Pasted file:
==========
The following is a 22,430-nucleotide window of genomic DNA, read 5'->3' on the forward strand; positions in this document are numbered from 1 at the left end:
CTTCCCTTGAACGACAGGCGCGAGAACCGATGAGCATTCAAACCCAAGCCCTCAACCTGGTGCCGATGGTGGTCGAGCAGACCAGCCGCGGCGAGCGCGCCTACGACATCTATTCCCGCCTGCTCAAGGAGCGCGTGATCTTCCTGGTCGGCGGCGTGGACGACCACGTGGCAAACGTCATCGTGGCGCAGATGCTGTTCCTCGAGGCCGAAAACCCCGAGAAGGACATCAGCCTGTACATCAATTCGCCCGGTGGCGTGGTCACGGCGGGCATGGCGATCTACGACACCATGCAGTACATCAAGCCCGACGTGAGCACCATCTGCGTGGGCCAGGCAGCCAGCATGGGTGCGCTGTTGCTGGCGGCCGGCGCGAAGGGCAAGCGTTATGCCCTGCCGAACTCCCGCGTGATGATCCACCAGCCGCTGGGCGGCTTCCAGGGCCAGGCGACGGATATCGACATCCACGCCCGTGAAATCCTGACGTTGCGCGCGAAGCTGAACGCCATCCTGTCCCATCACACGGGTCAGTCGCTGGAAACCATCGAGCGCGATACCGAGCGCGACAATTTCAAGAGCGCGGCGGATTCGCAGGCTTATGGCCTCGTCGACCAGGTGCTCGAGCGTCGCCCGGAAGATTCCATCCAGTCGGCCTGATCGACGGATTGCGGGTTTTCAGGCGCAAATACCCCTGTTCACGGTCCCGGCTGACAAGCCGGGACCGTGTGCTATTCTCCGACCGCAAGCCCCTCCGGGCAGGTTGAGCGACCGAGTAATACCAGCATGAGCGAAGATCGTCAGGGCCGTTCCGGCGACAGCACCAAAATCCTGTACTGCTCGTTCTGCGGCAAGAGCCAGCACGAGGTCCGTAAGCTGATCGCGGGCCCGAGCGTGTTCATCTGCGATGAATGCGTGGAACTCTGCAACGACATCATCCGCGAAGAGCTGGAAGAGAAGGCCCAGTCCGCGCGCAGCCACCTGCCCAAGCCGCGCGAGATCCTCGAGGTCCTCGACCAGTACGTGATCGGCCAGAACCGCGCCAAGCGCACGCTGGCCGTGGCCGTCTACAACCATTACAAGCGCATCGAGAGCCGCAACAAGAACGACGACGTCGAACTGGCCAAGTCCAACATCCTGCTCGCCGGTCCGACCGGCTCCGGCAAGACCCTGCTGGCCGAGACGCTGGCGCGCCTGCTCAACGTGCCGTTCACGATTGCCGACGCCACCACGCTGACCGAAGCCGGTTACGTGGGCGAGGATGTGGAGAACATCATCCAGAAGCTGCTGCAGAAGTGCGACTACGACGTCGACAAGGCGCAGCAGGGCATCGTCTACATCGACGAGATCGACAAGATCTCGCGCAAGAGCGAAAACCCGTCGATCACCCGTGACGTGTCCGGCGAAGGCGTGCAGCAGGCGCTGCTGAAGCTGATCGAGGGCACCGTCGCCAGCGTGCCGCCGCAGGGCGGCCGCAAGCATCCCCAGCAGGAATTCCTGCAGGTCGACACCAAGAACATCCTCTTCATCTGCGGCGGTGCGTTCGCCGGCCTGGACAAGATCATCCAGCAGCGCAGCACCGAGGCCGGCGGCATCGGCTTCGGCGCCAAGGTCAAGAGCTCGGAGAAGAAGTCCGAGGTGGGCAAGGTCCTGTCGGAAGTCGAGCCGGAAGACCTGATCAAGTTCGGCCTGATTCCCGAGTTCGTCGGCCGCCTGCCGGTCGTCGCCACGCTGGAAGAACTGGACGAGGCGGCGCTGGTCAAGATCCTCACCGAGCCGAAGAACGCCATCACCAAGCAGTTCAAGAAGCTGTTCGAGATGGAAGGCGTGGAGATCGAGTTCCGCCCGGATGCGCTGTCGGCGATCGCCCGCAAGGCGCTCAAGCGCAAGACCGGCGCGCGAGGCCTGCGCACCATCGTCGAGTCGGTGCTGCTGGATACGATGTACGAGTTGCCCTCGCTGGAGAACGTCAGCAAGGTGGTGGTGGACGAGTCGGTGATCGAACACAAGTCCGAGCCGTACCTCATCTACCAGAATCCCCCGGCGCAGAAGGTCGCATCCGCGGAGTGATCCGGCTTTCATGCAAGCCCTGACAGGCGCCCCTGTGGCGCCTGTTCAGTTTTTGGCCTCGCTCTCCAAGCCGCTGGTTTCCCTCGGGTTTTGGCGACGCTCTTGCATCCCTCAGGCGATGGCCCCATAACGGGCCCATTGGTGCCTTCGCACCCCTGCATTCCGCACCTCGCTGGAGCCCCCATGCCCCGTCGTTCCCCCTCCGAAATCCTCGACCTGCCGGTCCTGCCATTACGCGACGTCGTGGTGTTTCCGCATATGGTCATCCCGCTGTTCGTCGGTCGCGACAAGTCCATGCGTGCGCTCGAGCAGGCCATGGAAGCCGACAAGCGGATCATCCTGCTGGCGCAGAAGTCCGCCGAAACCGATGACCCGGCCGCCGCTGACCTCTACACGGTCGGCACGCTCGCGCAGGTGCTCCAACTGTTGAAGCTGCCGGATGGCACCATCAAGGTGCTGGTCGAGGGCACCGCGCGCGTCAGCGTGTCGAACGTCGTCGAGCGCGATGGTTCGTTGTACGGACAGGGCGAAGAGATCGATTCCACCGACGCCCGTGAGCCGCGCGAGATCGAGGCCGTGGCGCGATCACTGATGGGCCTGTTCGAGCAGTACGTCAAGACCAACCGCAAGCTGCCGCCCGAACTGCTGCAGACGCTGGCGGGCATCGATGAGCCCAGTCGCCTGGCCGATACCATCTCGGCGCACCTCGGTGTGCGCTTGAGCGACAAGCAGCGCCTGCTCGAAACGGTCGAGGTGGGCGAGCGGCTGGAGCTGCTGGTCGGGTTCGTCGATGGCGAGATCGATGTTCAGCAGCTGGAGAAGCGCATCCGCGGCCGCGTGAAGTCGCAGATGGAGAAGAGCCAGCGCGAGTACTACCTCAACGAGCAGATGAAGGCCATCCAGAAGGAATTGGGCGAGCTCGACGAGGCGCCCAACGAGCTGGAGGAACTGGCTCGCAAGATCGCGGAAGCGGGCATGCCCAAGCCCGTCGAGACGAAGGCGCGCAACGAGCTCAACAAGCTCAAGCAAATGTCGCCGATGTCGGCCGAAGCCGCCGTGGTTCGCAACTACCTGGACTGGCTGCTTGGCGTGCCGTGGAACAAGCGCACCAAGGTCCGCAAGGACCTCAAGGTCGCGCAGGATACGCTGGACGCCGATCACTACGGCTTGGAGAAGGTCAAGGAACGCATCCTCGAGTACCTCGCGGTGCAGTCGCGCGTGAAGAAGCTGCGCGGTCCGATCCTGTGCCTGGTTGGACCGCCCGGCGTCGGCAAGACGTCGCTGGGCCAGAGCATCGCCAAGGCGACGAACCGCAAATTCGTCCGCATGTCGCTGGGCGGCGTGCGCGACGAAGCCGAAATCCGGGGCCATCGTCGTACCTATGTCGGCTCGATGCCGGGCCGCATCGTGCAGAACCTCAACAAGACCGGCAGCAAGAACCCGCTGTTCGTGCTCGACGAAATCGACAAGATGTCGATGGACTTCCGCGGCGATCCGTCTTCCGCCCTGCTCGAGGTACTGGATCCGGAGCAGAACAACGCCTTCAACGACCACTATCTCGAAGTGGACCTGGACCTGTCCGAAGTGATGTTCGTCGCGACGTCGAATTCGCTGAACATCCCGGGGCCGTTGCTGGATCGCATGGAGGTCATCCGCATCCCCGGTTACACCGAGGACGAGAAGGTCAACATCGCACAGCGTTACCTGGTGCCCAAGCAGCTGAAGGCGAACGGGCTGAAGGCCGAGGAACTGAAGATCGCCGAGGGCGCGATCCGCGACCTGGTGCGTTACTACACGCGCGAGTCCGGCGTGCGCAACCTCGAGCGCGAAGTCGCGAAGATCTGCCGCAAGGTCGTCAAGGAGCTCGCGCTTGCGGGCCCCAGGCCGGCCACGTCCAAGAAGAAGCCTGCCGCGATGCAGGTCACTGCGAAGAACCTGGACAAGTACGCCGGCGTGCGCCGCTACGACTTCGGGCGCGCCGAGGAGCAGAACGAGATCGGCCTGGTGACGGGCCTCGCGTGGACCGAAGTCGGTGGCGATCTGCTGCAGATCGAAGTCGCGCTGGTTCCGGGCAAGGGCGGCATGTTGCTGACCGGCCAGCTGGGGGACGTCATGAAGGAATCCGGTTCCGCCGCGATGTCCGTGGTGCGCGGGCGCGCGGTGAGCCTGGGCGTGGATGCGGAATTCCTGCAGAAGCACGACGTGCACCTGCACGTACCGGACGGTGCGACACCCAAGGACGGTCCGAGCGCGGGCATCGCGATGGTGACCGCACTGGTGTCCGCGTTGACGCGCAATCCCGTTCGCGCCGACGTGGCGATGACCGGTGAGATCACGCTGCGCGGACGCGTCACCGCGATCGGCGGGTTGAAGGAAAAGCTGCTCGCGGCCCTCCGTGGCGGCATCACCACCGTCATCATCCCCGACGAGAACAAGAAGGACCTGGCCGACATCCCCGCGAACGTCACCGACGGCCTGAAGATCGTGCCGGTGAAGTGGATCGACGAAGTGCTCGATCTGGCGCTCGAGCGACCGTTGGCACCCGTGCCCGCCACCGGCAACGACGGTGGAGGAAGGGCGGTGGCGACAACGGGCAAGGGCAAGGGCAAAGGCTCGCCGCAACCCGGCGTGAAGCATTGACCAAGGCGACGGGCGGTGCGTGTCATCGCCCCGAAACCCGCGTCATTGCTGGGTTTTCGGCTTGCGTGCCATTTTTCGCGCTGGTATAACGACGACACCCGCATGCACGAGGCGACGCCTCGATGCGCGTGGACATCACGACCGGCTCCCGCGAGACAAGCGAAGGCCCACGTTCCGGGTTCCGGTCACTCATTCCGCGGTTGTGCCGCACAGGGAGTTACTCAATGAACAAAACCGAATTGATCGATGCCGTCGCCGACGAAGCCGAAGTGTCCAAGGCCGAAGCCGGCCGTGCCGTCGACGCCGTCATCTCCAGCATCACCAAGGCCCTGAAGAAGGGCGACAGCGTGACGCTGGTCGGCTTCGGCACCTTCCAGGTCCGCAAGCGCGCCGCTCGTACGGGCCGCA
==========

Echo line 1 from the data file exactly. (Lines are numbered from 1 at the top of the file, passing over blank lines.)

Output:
The following is a 22,430-nucleotide window of genomic DNA, read 5'->3' on the forward strand; positions in this document are numbered from 1 at the left end: